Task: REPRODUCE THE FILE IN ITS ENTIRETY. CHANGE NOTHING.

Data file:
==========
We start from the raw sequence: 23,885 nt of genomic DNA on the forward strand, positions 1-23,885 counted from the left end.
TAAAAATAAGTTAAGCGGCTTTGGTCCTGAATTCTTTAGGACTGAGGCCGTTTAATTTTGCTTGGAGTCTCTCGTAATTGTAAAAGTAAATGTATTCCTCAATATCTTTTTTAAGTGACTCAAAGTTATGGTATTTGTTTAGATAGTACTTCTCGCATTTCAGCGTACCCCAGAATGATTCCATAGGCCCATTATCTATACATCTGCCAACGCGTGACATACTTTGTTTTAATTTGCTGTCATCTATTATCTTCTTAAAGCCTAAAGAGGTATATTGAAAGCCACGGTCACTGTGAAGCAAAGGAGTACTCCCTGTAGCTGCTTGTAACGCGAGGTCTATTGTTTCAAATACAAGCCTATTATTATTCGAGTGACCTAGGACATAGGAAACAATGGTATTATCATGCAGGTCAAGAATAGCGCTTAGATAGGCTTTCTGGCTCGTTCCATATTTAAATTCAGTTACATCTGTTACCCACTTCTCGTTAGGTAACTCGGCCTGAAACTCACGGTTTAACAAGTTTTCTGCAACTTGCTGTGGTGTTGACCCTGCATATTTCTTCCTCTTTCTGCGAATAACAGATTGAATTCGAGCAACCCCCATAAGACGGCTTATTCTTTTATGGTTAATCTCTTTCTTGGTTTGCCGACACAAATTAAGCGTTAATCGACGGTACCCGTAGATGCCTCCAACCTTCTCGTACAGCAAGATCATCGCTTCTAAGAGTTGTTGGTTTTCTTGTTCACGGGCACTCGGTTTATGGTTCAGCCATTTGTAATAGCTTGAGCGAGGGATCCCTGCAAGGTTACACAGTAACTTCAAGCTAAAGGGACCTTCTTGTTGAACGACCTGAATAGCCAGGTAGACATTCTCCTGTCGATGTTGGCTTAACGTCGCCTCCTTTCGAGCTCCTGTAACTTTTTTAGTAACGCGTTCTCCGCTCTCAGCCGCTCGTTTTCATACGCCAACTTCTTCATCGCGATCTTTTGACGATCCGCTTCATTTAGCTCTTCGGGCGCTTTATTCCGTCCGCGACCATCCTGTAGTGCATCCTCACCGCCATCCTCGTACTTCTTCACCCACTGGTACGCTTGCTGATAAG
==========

We start from the raw sequence: 23,885 nt of genomic DNA on the forward strand, positions 1-23,885 counted from the left end.
TAAAAATAAGTTAAGCGGCTTTGGTCCTGAATTCTTTAGGACTGAGGCCGTTTAATTTTGCTTGGAGTCTCTCGTAATTGTAAAAGTAAATGTATTCCTCAATATCTTTTTTAAGTGACTCAAAGTTATGGTATTTGTTTAGATAGTACTTCTCGCATTTCAGCGTACCCCAGAATGATTCCATAGGCCCATTATCTATACATCTGCCAACGCGTGACATACTTTGTTTTAATTTGCTGTCATCTATTATCTTCTTAAAGCCTAAAGAGGTATATTGAAAGCCACGGTCACTGTGAAGCAAAGGAGTACTCCCTGTAGCTGCTTGTAACGCGAGGTCTATTGTTTCAAATACAAGCCTATTATTATTCGAGTGACCTAGGACATAGGAAACAATGGTATTATCATGCAGGTCAAGAATAGCGCTTAGATAGGCTTTCTGGCTCGTTCCATATTTAAATTCAGTTACATCTGTTACCCACTTCTCGTTAGGTAACTCGGCCTGAAACTCACGGTTTAACAAGTTTTCTGCAACTTGCTGTGGTGTTGACCCTGCATATTTCTTCCTCTTTCTGCGAATAACAGATTGAATTCGAGCAACCCCCATAAGACGGCTTATTCTTTTATGGTTAATCTCTTTCTTGGTTTGCCGACACAAATTAAGCGTTAATCGACGGTACCCGTAGATGCCTCCAACCTTCTCGTACAGCAAGATCATCGCTTCTAAGAGTTGTTGGTTTTCTTGTTCACGGGCACTCGGTTTATGGTTCAGCCATTTGTAATAGCTTGAGCGAGGGATCCCTGCAAGGTTACACAGTAACTTCAAGCTAAAGGGACCTTCTTGTTGAACGACCTGAATAGCCAGGTAGACATTCTCCTGTCGATGTTGGCTTAACGTCGCCTCCTTTCGAGCTCCTGTAACTTTTTTAGTAACGCGTTCTCCGCTCTCAGCCGCTCGTTTTCATACGCCAACTTCTTCATCGCGATCTTTTGACGATCCGCTTCATTTAGCTCTTCGGGCGCTTTATTCCGTCCGCGACCATCCTGTAGTGCATCCTCACCGCCATCCTCGTACTTCTTCACCCACTGGTACGCTTGCTGATAAG